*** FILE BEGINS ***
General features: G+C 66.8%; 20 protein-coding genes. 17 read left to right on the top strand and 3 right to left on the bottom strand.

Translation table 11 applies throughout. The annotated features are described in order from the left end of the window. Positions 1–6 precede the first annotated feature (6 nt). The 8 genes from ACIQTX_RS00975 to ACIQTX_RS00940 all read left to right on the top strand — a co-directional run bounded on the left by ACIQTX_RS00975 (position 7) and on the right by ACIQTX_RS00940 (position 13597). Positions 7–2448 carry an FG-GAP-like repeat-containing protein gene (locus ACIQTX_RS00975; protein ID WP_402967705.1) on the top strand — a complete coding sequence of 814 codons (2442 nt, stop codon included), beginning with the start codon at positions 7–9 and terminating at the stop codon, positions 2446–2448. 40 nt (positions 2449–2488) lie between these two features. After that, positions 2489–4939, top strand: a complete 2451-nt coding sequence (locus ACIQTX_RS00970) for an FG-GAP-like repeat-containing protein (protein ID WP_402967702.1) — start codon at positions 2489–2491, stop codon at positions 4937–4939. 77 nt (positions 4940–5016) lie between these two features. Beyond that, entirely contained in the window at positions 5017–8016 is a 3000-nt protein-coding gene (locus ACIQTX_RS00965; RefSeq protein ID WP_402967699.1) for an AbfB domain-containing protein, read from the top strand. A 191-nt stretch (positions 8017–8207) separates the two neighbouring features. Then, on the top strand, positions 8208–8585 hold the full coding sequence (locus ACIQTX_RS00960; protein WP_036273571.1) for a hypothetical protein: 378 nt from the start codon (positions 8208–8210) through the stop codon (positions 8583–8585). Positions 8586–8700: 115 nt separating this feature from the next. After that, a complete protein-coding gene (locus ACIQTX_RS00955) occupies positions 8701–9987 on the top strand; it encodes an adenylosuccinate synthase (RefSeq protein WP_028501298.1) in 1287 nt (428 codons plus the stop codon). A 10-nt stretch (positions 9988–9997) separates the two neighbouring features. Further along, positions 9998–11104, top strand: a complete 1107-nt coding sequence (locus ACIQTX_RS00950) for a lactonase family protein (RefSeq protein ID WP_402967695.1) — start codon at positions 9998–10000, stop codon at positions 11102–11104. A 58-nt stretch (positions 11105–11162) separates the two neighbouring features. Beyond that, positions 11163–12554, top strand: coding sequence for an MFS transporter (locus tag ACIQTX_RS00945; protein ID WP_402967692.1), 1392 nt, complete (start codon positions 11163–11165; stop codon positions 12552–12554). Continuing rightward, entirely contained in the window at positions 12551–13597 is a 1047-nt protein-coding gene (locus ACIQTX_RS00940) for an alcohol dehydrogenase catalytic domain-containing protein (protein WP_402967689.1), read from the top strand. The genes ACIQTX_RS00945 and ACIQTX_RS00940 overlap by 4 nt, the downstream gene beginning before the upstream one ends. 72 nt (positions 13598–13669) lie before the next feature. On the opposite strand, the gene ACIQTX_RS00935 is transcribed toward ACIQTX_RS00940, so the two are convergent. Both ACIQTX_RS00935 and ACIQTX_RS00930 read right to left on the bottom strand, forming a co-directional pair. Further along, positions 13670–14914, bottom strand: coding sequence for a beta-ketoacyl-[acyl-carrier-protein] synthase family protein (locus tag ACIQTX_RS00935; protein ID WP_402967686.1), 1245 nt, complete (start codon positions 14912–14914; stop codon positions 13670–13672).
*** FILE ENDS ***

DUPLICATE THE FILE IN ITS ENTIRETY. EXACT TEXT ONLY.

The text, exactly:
General features: G+C 66.8%; 20 protein-coding genes. 17 read left to right on the top strand and 3 right to left on the bottom strand.

Translation table 11 applies throughout. The annotated features are described in order from the left end of the window. Positions 1–6 precede the first annotated feature (6 nt). The 8 genes from ACIQTX_RS00975 to ACIQTX_RS00940 all read left to right on the top strand — a co-directional run bounded on the left by ACIQTX_RS00975 (position 7) and on the right by ACIQTX_RS00940 (position 13597). Positions 7–2448 carry an FG-GAP-like repeat-containing protein gene (locus ACIQTX_RS00975; protein ID WP_402967705.1) on the top strand — a complete coding sequence of 814 codons (2442 nt, stop codon included), beginning with the start codon at positions 7–9 and terminating at the stop codon, positions 2446–2448. 40 nt (positions 2449–2488) lie between these two features. After that, positions 2489–4939, top strand: a complete 2451-nt coding sequence (locus ACIQTX_RS00970) for an FG-GAP-like repeat-containing protein (protein ID WP_402967702.1) — start codon at positions 2489–2491, stop codon at positions 4937–4939. 77 nt (positions 4940–5016) lie between these two features. Beyond that, entirely contained in the window at positions 5017–8016 is a 3000-nt protein-coding gene (locus ACIQTX_RS00965; RefSeq protein ID WP_402967699.1) for an AbfB domain-containing protein, read from the top strand. A 191-nt stretch (positions 8017–8207) separates the two neighbouring features. Then, on the top strand, positions 8208–8585 hold the full coding sequence (locus ACIQTX_RS00960; protein WP_036273571.1) for a hypothetical protein: 378 nt from the start codon (positions 8208–8210) through the stop codon (positions 8583–8585). Positions 8586–8700: 115 nt separating this feature from the next. After that, a complete protein-coding gene (locus ACIQTX_RS00955) occupies positions 8701–9987 on the top strand; it encodes an adenylosuccinate synthase (RefSeq protein WP_028501298.1) in 1287 nt (428 codons plus the stop codon). A 10-nt stretch (positions 9988–9997) separates the two neighbouring features. Further along, positions 9998–11104, top strand: a complete 1107-nt coding sequence (locus ACIQTX_RS00950) for a lactonase family protein (RefSeq protein ID WP_402967695.1) — start codon at positions 9998–10000, stop codon at positions 11102–11104. A 58-nt stretch (positions 11105–11162) separates the two neighbouring features. Beyond that, positions 11163–12554, top strand: coding sequence for an MFS transporter (locus tag ACIQTX_RS00945; protein ID WP_402967692.1), 1392 nt, complete (start codon positions 11163–11165; stop codon positions 12552–12554). Continuing rightward, entirely contained in the window at positions 12551–13597 is a 1047-nt protein-coding gene (locus ACIQTX_RS00940) for an alcohol dehydrogenase catalytic domain-containing protein (protein WP_402967689.1), read from the top strand. The genes ACIQTX_RS00945 and ACIQTX_RS00940 overlap by 4 nt, the downstream gene beginning before the upstream one ends. 72 nt (positions 13598–13669) lie before the next feature. On the opposite strand, the gene ACIQTX_RS00935 is transcribed toward ACIQTX_RS00940, so the two are convergent. Both ACIQTX_RS00935 and ACIQTX_RS00930 read right to left on the bottom strand, forming a co-directional pair. Further along, positions 13670–14914, bottom strand: coding sequence for a beta-ketoacyl-[acyl-carrier-protein] synthase family protein (locus tag ACIQTX_RS00935; protein ID WP_402967686.1), 1245 nt, complete (start codon positions 14912–14914; stop codon positions 13670–13672).